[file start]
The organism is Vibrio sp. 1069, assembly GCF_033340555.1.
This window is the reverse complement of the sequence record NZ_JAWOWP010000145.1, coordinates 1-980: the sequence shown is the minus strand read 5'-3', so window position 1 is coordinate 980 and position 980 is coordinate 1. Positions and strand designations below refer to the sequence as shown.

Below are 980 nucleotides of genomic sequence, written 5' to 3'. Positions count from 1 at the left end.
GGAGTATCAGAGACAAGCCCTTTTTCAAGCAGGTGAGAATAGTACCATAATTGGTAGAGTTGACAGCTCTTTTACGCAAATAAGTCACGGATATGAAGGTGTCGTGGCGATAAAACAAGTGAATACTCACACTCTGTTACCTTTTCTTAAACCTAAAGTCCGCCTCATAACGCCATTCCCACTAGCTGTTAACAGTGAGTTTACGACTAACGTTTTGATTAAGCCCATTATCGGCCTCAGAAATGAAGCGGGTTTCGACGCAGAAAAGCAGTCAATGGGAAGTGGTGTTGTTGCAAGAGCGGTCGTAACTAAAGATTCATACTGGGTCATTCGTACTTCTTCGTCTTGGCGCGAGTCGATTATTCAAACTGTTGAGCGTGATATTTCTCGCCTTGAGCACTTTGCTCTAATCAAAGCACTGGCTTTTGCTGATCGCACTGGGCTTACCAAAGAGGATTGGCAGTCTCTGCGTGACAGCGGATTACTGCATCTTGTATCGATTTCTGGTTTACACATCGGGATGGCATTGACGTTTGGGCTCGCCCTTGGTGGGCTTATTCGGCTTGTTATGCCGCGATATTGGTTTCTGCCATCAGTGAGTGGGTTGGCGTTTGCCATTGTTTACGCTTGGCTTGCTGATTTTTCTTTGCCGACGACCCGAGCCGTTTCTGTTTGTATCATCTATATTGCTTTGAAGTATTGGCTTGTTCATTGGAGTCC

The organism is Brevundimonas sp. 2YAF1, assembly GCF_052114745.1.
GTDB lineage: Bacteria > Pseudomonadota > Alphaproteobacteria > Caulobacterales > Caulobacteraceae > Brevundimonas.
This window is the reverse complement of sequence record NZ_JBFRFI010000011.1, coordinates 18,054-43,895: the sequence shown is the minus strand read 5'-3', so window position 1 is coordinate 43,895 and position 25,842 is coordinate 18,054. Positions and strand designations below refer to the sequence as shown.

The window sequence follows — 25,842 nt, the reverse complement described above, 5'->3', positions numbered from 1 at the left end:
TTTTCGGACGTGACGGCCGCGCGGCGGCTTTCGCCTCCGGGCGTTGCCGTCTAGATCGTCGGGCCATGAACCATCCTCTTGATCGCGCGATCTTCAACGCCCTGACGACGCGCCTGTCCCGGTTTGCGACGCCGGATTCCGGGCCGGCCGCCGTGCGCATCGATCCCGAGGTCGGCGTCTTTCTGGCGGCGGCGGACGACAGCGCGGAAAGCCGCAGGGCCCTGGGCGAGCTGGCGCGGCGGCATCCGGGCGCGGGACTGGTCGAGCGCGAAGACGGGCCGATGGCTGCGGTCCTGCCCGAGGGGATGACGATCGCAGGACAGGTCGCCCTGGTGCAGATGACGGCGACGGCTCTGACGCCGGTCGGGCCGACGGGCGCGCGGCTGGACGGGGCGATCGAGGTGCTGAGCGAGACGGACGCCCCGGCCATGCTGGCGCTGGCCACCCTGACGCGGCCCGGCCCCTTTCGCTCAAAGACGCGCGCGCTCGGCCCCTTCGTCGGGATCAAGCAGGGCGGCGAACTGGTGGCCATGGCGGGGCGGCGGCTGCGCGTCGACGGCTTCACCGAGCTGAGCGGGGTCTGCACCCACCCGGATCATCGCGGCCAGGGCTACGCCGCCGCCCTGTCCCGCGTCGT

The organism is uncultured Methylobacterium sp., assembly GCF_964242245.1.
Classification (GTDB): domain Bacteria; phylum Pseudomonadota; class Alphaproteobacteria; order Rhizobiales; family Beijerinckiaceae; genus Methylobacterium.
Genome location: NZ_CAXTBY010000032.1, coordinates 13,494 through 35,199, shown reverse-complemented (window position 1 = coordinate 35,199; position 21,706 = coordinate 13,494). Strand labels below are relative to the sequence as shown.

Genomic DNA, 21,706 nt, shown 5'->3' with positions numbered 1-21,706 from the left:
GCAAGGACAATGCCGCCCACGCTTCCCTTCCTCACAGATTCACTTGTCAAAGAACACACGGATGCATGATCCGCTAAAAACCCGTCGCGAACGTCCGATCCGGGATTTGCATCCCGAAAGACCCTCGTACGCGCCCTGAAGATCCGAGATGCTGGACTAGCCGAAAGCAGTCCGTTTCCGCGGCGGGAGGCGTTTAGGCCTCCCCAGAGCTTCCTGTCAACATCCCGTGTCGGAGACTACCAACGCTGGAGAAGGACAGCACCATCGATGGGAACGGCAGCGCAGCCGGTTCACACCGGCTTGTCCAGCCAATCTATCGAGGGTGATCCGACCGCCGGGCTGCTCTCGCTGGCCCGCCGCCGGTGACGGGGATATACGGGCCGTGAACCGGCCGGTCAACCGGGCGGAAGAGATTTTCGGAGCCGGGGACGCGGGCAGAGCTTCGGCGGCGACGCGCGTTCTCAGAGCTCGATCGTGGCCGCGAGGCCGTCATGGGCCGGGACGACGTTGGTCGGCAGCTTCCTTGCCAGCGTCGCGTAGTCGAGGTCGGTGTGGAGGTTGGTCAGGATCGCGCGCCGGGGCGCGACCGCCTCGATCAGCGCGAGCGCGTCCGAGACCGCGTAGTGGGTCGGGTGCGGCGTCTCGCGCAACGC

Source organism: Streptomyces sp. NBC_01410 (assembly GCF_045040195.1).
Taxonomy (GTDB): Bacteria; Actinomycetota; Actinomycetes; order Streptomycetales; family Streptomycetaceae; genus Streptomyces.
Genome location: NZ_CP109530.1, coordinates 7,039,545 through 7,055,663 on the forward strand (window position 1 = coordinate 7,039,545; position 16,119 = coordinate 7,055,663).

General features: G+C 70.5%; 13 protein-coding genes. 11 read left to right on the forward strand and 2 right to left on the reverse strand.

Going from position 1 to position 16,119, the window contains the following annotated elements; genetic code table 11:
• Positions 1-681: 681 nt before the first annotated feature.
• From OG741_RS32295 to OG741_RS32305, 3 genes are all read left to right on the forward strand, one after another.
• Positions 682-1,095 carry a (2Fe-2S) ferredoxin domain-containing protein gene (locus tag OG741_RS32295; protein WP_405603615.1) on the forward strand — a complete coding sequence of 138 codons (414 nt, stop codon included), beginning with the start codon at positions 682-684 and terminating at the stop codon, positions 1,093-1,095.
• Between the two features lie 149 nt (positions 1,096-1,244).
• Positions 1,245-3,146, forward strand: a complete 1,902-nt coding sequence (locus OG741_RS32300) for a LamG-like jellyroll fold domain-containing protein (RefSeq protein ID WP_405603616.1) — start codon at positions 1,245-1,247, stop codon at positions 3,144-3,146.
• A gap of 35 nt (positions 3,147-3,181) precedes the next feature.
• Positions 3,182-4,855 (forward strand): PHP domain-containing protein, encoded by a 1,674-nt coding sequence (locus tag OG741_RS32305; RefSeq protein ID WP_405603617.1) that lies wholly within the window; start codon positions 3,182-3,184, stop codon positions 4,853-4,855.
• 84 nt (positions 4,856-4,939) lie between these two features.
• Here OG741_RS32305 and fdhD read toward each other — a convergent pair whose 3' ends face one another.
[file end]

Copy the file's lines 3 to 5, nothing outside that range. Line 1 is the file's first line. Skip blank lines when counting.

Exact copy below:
Below are 980 nucleotides of genomic sequence, written 5' to 3'. Positions count from 1 at the left end.
GGAGTATCAGAGACAAGCCCTTTTTCAAGCAGGTGAGAATAGTACCATAATTGGTAGAGTTGACAGCTCTTTTACGCAAATAAGTCACGGATATGAAGGTGTCGTGGCGATAAAACAAGTGAATACTCACACTCTGTTACCTTTTCTTAAACCTAAAGTCCGCCTCATAACGCCATTCCCACTAGCTGTTAACAGTGAGTTTACGACTAACGTTTTGATTAAGCCCATTATCGGCCTCAGAAATGAAGCGGGTTTCGACGCAGAAAAGCAGTCAATGGGAAGTGGTGTTGTTGCAAGAGCGGTCGTAACTAAAGATTCATACTGGGTCATTCGTACTTCTTCGTCTTGGCGCGAGTCGATTATTCAAACTGTTGAGCGTGATATTTCTCGCCTTGAGCACTTTGCTCTAATCAAAGCACTGGCTTTTGCTGATCGCACTGGGCTTACCAAAGAGGATTGGCAGTCTCTGCGTGACAGCGGATTACTGCATCTTGTATCGATTTCTGGTTTACACATCGGGATGGCATTGACGTTTGGGCTCGCCCTTGGTGGGCTTATTCGGCTTGTTATGCCGCGATATTGGTTTCTGCCATCAGTGAGTGGGTTGGCGTTTGCCATTGTTTACGCTTGGCTTGCTGATTTTTCTTTGCCGACGACCCGAGCCGTTTCTGTTTGTATCATCTATATTGCTTTGAAGTATTGGCTTGTTCATTGGAGTCC

The organism is Brevundimonas sp. 2YAF1, assembly GCF_052114745.1.